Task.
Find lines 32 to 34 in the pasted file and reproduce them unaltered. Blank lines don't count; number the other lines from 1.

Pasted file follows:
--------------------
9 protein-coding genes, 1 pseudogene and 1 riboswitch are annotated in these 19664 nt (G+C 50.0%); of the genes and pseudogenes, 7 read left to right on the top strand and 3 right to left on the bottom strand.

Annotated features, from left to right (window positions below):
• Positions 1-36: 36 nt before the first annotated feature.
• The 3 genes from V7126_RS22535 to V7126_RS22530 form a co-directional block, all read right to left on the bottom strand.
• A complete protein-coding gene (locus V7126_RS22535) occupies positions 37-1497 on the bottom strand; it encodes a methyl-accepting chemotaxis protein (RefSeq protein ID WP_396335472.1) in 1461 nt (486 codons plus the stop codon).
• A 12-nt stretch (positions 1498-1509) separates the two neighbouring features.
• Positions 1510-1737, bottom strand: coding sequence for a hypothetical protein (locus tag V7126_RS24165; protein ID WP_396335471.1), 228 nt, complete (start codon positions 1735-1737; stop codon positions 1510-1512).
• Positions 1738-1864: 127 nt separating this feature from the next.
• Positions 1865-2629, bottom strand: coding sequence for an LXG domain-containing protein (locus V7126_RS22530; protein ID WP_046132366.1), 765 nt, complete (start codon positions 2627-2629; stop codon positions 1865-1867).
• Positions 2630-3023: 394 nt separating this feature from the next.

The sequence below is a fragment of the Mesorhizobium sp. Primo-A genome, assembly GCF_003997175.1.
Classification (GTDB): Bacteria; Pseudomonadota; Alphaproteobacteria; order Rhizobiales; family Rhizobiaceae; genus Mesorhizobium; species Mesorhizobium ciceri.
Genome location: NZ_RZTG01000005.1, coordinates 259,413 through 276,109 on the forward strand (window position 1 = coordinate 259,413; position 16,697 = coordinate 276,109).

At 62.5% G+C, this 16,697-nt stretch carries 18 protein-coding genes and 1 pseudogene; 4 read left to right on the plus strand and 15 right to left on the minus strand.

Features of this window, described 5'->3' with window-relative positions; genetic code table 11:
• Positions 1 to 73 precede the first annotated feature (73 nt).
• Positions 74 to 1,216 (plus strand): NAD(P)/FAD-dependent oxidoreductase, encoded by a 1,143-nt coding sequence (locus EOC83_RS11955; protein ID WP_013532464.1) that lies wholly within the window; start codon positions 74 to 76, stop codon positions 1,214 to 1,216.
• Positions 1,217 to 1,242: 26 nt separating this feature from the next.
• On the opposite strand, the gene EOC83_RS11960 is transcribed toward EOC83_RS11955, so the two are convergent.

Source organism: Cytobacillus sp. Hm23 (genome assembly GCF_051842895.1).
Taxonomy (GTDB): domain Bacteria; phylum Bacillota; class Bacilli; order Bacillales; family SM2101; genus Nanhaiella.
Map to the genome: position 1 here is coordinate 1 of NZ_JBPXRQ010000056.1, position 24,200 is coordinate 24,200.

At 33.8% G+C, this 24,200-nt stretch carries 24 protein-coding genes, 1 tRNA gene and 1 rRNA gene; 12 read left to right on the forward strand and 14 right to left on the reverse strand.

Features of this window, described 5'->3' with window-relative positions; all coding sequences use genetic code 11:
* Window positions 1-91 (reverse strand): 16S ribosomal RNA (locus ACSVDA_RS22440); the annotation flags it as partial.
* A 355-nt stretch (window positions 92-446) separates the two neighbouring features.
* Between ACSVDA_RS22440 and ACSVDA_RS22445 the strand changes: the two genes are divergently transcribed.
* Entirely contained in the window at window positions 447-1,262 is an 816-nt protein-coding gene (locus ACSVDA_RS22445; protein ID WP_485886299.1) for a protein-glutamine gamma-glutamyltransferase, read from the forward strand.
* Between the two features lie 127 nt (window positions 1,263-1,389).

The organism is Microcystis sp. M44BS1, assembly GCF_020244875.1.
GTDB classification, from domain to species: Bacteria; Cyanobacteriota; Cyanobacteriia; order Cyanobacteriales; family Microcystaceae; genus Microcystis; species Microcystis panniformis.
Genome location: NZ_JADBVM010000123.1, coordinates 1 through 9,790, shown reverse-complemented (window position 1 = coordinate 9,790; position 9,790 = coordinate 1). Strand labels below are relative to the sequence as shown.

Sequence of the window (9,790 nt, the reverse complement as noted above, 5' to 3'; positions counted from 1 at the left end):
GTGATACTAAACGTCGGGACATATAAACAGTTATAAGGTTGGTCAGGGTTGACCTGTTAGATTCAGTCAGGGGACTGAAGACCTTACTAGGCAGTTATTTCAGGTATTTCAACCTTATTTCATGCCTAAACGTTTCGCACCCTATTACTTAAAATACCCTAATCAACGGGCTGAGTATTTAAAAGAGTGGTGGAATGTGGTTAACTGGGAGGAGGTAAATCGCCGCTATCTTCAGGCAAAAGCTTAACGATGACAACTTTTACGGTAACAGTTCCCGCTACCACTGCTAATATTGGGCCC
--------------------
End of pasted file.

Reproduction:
Genome location: NZ_JADBVM010000123.1, coordinates 1 through 9,790, shown reverse-complemented (window position 1 = coordinate 9,790; position 9,790 = coordinate 1). Strand labels below are relative to the sequence as shown.

Sequence of the window (9,790 nt, the reverse complement as noted above, 5' to 3'; positions counted from 1 at the left end):
GTGATACTAAACGTCGGGACATATAAACAGTTATAAGGTTGGTCAGGGTTGACCTGTTAGATTCAGTCAGGGGACTGAAGACCTTACTAGGCAGTTATTTCAGGTATTTCAACCTTATTTCATGCCTAAACGTTTCGCACCCTATTACTTAAAATACCCTAATCAACGGGCTGAGTATTTAAAAGAGTGGTGGAATGTGGTTAACTGGGAGGAGGTAAATCGCCGCTATCTTCAGGCAAAAGCTTAACGATGACAACTTTTACGGTAACAGTTCCCGCTACCACTGCTAATATTGGGCCC